This archive is still alive and it recently surpassed 370,000 archived emails, all related to Subversion, for seven different mailing lists.

Today I received a notice from Google (shown in its entirety below) that one of the mails received in 2009 is now apparently removed from a search using a name – if done within the European Union at least. It is hard to take this seriously when you look at the page in question, and as there aren’t that very many names involved in that page the possibilities of which name it is aren’t that many. As there are several different mail archives for Subversion mails I can only assume that the alternative search results also have been removed.

This is the first removal I’ve got for any of the sites and contents I host.


Notice of removal from Google Search

Hello,

Due to a request under data protection law in Europe, we are no longer able to show one or more pages from your site in our search results in response to some search queries for names or other personal identifiers. Only results on European versions of Google are affected. No action is required from you.

These pages have not been blocked entirely from our search results, and will continue to appear for queries other than those specified by individuals in the European data protection law requests we have honored. Unfortunately, due to individual privacy concerns, we are not able to disclose which queries have been affected.

Please note that in many cases, the affected queries do not relate to the name of any person mentioned prominently on the page. For example, in some cases, the name may appear only in a comment section.

If you believe Google should be aware of additional information regarding this content that might result in a reversal or other change to this removal action, you can use our form at https://www.google.com/webmasters/tools/eu-privacy-webmaster. Please note that we can’t guarantee responses to submissions to that form.

The following URLs have been affected by this action:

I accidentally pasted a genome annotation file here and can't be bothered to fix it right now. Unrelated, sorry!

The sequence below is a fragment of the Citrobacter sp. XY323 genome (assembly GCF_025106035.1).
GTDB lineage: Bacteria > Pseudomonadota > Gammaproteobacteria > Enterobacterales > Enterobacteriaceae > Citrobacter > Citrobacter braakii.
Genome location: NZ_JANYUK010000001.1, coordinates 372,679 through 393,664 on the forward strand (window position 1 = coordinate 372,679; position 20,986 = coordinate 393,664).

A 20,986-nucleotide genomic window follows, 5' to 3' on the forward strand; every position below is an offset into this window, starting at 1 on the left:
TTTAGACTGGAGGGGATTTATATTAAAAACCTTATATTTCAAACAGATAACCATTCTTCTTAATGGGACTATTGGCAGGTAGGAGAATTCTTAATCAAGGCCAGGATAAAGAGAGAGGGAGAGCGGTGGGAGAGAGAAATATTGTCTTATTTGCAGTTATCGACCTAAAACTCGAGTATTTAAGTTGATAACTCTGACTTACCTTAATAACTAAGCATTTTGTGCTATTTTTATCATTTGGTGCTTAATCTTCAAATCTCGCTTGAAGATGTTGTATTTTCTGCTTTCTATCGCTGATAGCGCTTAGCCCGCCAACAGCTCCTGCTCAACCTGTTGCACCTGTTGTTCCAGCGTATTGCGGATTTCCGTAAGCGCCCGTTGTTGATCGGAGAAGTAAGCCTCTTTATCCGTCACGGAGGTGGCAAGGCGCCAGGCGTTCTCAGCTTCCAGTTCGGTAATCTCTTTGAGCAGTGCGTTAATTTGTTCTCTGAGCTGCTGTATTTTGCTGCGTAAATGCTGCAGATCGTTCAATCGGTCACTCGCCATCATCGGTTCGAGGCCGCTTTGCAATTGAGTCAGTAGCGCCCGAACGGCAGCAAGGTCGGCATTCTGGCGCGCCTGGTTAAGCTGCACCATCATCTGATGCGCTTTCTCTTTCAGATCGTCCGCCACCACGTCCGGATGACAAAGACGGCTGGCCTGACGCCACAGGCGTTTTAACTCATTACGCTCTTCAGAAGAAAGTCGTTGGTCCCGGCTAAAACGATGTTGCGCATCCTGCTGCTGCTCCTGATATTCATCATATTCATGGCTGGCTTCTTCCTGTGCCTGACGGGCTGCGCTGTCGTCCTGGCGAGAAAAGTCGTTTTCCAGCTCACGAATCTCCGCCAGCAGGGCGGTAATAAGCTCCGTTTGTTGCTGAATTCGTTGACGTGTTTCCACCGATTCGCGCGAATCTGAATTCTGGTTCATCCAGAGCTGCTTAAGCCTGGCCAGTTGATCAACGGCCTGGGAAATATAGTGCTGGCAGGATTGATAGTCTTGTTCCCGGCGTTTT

http://svn.haxx.se/users/archive-2009-08/0808.shtml

Regards,

The Google Team

HTTP/2 interop pains

Tuesday, September 2nd, 2014

At around 06:49 CEST on the morning of August 27 2014, Google deployed an HTTP/2 draft-14 implementation on their front-end servers that handle logins to Google accounts (and possibly others). Those at least take care of all the various login stuff you do with Google, G+, gmail, etc.

The little problem with that was just that their implementation of HTTP2 is in disagreement with all existing client implementations of that same protocol at that draft level. Someone immediately noticed this problem and filed a bug against Firefox.

The Firefox Nightly and beta versions have HTTP2 enabled by default and so users quickly started to notice this and a range of duplicate bug reports have been filed. And keeps being filed as more users run into this problem. As far as I know, Chrome does not have this enabled by default so much fewer Chrome users get this ugly surprise.

The Google implementation has a broken cookie handling (remnants from the draft-13 it looks like by how they do it). As I write this, we’re on the 7th day with this brokenness. We advice bleeding-edge users of Firefox to switch off HTTP/2 support in the mean time until Google wakes up and acts.

You can actually switch http2 support back on once you’ve logged in and it then continues to work fine. Below you can see what a lovely (wildly misleading) error message you get if you try http2 against Google right now with Firefox:

google-http2-draft14-cookies

This post is being debated on hacker news.

Updated: 20:14 CEST: There’s a fix coming, that supposedly will fix this problem on Thursday September 4th.

Update 2: In the morning of September 4th (my time), Google has reverted their servers to instead negotiate SPDY 3.1 and Firefox is fine with this.